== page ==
The Australian Competition and Consumer Commission (ACCC) has welcomed the Federal Government’s decision to improve the safety of button batteries by introducing new safety regulations.
The decision was announced by Assistant Treasurer, Michael Sukkar, yesterday (Monday).
Under the new mandatory safety and information standards, products must have secure battery compartments to prevent children from gaining access to the batteries.
Must demonstrate batteries are secure
Manufacturers must also undertake compliance testing to demonstrate batteries are secure, they must supply higher-risk batteries in child-resistant packaging, and place additional warnings and emergency advice on packaging and instructions.
“The introduction of these standards is an important step in improving the safety of button batteries and helping prevent injury to children,” ACCC Deputy Chair Delia Rickard said.
Button batteries can be incredibly dangerous to young children, especially for children five years of age and younger.
If swallowed, a button battery can get stuck in a child’s throat and cause a chemical reaction that burns through tissue, causing death or serious injury. Insertion of a button battery into body orifices such as ears and noses can also lead to significant injuries.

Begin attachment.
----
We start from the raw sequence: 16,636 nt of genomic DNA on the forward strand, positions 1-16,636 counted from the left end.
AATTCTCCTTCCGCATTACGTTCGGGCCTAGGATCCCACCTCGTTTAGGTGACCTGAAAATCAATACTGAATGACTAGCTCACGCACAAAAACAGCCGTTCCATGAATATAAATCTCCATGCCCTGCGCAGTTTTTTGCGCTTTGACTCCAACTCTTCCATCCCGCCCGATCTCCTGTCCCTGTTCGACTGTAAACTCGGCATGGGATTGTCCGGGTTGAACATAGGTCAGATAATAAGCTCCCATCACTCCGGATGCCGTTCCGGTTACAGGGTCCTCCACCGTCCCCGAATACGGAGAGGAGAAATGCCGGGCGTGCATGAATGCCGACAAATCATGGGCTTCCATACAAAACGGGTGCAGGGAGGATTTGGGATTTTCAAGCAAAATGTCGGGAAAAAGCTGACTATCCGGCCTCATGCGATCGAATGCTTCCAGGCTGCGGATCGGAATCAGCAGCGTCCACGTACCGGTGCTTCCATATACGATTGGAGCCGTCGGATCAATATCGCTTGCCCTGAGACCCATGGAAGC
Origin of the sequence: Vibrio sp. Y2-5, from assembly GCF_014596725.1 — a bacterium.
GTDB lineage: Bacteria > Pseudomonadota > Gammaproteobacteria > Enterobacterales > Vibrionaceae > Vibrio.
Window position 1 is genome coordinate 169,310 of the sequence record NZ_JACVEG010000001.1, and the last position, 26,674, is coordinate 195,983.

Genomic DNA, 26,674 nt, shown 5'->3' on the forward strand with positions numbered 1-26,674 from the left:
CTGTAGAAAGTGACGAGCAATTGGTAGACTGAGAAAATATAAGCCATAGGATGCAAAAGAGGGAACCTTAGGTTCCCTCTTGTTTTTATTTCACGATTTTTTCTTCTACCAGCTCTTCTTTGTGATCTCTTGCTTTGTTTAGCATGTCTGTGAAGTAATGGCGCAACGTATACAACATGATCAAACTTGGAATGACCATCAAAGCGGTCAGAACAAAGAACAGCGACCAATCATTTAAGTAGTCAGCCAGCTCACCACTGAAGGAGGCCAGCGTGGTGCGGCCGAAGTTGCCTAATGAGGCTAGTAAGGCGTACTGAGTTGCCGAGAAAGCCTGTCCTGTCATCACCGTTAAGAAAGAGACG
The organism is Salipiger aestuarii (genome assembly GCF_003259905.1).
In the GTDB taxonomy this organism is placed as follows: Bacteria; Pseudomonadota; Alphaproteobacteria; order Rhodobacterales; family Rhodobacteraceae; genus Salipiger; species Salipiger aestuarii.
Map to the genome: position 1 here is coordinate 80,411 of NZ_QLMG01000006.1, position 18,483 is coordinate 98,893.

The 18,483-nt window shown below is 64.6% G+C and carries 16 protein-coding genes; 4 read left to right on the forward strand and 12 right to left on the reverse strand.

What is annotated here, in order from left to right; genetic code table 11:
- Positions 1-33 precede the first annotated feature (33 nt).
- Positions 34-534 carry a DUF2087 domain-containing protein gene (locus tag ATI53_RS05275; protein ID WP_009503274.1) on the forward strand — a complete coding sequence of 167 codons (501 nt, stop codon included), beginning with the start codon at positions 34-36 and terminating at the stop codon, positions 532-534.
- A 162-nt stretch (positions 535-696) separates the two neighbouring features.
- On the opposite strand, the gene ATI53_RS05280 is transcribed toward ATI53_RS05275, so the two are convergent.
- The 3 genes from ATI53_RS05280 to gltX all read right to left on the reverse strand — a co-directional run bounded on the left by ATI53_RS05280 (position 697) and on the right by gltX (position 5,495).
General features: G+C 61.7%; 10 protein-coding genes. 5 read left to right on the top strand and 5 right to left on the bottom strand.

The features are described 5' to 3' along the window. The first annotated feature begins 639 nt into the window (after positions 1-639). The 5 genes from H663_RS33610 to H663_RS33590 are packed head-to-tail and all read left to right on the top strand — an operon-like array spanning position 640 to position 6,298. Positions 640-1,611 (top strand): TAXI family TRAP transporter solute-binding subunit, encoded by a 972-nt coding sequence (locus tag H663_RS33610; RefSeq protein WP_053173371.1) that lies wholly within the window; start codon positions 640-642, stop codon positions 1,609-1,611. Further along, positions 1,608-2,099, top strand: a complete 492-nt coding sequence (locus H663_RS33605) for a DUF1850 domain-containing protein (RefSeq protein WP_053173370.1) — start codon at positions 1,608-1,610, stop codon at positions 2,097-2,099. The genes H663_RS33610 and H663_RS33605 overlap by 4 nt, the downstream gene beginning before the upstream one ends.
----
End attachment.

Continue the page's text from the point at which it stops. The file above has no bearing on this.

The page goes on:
One child a month is seriously injured
In Australia, one child a month is seriously injured after swallowing or inserting a button battery, with some of them sustaining serious, lifelong injuries. In Australia and globally, there is a growing record of injuries and deaths from button batteries.
“Australia has become the first country in the world to have a button battery safety standard that applies across all consumer product categories,” Rickard said.
“The standards will enable the ACCC to take strong action to ensure that businesses sell safe products. We encourage all businesses to transition to the new standards as quickly as possible.”
Businesses will have 18 months to comply
All businesses that supply button batteries, or products containing button batteries, in Australia must comply with the standards. Businesses will have 18 months to comply.
The ACCC recently launched the ‘Tiny batteries – big danger’ safety campaign which included a short video describing the dangers of button batteries and explaining the importance of parents and carers keeping them away from children.
The issue of button battery safety is complex because mandatory safety and information standards for consumer goods with button batteries apply to a vast range of products, most of which are manufactured overseas and imported into Australia.